It is a place to experience culture: visit one of many local art galleries where artists put on paper, glass and fabric the beauty that surrounds them on the Bruce, visit St. Edwards Township Museum which dates back to 1898 and houses land deeds and registers, together with many photographs following the history of the people in this area, take in the Visitors Centre of the Bruce Peninsula National Park.
It is a place to experience life: the peninsula is home to yearly bird migrations, a small thriving community of black bears, racoons, beavers, minks & weasels, visit the "deer yard" in Johnson's harbour where the deer winter, there are many varieties of native plants, orchids and rare ferns, ancient trees - Life abounds in the Bruce Peninsula.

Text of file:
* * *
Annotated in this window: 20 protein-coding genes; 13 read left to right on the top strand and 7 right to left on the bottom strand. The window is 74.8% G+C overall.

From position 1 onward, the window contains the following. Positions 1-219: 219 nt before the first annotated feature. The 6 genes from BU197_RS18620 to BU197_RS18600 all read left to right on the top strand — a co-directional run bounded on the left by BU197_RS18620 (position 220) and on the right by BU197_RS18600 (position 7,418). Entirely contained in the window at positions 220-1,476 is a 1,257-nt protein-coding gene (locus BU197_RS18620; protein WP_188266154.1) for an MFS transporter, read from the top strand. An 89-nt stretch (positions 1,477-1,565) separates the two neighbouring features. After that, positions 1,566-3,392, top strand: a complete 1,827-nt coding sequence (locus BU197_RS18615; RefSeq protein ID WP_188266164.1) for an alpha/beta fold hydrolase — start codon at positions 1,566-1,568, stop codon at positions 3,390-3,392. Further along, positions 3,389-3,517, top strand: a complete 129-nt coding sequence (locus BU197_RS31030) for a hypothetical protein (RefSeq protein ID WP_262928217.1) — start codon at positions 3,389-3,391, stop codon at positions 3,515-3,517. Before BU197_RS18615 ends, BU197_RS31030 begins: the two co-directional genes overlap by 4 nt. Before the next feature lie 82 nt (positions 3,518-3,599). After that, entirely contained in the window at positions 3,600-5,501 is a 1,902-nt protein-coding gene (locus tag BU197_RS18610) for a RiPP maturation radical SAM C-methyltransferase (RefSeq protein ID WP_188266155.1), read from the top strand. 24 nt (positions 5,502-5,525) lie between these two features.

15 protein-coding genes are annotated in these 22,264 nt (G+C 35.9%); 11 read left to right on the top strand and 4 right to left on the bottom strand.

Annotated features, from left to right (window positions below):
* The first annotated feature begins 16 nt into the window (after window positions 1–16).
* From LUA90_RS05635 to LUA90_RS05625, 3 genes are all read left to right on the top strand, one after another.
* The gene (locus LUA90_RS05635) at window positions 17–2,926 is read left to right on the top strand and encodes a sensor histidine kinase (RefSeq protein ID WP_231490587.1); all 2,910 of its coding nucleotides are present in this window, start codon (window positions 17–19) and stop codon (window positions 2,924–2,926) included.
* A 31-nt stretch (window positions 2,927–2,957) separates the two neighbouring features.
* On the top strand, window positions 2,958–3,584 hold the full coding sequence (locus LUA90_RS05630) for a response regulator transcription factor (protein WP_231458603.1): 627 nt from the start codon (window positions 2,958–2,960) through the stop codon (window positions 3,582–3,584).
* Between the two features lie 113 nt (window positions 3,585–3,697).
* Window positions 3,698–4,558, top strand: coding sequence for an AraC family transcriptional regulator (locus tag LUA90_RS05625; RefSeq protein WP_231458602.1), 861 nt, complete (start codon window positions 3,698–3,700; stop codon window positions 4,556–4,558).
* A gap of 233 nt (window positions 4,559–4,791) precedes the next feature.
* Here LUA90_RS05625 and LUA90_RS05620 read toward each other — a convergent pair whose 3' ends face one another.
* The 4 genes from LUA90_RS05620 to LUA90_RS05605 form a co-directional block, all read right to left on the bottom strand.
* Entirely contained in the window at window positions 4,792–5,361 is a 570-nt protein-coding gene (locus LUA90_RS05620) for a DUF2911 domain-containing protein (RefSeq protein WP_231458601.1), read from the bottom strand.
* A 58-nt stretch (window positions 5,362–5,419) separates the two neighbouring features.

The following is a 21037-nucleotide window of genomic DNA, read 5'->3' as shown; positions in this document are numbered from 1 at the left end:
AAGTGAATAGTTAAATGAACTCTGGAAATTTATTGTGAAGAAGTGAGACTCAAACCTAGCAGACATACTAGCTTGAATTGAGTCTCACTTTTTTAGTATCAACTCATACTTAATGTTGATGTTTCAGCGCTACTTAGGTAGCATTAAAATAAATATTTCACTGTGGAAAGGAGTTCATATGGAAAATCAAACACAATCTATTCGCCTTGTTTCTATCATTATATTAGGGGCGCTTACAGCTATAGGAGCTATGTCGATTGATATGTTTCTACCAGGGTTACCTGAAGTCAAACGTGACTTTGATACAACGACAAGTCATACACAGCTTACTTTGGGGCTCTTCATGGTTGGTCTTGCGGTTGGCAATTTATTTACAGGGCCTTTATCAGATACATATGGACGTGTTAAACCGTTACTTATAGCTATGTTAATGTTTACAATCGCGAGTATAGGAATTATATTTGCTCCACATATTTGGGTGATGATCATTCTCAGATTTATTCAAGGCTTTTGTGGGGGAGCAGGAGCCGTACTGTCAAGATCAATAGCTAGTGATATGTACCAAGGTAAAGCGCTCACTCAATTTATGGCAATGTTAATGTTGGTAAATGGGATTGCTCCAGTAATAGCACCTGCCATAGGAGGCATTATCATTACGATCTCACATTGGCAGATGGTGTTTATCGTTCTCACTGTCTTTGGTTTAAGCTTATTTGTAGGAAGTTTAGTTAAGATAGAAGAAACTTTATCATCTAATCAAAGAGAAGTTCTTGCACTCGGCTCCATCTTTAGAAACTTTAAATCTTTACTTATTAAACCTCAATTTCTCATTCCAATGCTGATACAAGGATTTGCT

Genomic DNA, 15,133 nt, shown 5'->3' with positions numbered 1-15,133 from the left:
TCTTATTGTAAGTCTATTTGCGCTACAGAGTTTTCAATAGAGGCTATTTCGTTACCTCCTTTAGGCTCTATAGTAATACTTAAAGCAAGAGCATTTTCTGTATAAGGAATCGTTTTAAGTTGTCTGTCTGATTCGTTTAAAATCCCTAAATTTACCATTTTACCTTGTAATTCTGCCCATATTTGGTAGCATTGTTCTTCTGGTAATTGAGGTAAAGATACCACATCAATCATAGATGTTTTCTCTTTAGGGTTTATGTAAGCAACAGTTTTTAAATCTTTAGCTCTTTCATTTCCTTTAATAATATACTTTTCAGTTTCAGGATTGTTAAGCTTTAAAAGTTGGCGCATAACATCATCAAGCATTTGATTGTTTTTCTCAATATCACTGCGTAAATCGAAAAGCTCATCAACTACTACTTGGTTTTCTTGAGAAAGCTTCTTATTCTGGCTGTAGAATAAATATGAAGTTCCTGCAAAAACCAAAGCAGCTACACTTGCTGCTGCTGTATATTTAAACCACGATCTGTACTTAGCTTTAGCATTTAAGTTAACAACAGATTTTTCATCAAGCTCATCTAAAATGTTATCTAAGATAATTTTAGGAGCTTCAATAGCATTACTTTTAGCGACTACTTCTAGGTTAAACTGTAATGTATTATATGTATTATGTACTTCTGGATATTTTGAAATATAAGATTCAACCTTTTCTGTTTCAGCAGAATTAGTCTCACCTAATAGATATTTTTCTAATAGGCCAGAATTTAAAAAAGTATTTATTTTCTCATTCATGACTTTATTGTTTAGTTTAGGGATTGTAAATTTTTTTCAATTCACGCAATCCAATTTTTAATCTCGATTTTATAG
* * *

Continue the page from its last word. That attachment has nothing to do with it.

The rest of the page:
Over 850 kilometres (531 miles) of coastline & sand, perfect for beach hopping & sunsets
The Grotto was carved out by the waves of Georgian Bay over thousands of years ago. It has the bluest water in Ontario!
Bruce Peninsula National Park is home to camping, cliffs and caves of the Niagara Escarpment create a dramatic setting for photography. Everyone must experience once in their lifetime hiking to the Grotto.
The Adventure Passport is a big scavenger hunt all over Bruce County. Participants are to visit a minimum 7 of the 12 Adventure Passport Stops to win an Official Explore the Bruce Adventure Passport T Shirt.
Bruce County Museum is celebrating 60 years! Stay tuned for all the exciting exhibits such as "Fore the Planet".
Immerse yourself in the history of Bruce County lighthouses by taking a self-guided tour through some of the best lighthouses in Ontario!
Over 500 km of footpaths to explore along the Bruce Trail, in nature preserves, provincial & national parks.
Roads climb up and over the Escarpment and run along some of Canada's most stunning shoreline.